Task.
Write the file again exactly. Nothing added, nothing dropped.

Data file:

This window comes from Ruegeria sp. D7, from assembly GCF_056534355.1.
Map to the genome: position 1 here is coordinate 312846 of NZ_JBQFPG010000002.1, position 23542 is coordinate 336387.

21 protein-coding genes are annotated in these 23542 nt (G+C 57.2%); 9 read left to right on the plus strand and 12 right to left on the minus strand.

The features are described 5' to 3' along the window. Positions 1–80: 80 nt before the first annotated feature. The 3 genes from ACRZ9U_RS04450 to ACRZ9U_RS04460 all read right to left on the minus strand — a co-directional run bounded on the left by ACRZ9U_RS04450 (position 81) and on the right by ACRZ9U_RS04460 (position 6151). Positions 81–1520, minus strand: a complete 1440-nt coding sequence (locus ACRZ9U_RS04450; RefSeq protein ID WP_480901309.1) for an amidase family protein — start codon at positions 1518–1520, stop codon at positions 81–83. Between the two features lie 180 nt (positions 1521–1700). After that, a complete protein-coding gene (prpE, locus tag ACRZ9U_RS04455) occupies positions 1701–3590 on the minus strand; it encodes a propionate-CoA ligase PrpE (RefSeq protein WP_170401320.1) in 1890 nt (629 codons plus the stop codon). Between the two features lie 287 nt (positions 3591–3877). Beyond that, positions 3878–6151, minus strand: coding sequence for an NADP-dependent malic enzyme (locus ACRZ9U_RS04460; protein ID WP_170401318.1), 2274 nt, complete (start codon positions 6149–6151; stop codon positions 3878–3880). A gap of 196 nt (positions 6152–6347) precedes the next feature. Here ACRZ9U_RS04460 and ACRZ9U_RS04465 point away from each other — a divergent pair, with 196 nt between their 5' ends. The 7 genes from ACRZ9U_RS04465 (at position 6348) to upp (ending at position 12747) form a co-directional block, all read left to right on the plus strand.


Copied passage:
This window comes from Ruegeria sp. D7, from assembly GCF_056534355.1.
Map to the genome: position 1 here is coordinate 312846 of NZ_JBQFPG010000002.1, position 23542 is coordinate 336387.

21 protein-coding genes are annotated in these 23542 nt (G+C 57.2%); 9 read left to right on the plus strand and 12 right to left on the minus strand.

The features are described 5' to 3' along the window. Positions 1–80: 80 nt before the first annotated feature. The 3 genes from ACRZ9U_RS04450 to ACRZ9U_RS04460 all read right to left on the minus strand — a co-directional run bounded on the left by ACRZ9U_RS04450 (position 81) and on the right by ACRZ9U_RS04460 (position 6151). Positions 81–1520, minus strand: a complete 1440-nt coding sequence (locus ACRZ9U_RS04450; RefSeq protein ID WP_480901309.1) for an amidase family protein — start codon at positions 1518–1520, stop codon at positions 81–83. Between the two features lie 180 nt (positions 1521–1700). After that, a complete protein-coding gene (prpE, locus tag ACRZ9U_RS04455) occupies positions 1701–3590 on the minus strand; it encodes a propionate-CoA ligase PrpE (RefSeq protein WP_170401320.1) in 1890 nt (629 codons plus the stop codon). Between the two features lie 287 nt (positions 3591–3877). Beyond that, positions 3878–6151, minus strand: coding sequence for an NADP-dependent malic enzyme (locus ACRZ9U_RS04460; protein ID WP_170401318.1), 2274 nt, complete (start codon positions 6149–6151; stop codon positions 3878–3880). A gap of 196 nt (positions 6152–6347) precedes the next feature. Here ACRZ9U_RS04460 and ACRZ9U_RS04465 point away from each other — a divergent pair, with 196 nt between their 5' ends. The 7 genes from ACRZ9U_RS04465 (at position 6348) to upp (ending at position 12747) form a co-directional block, all read left to right on the plus strand.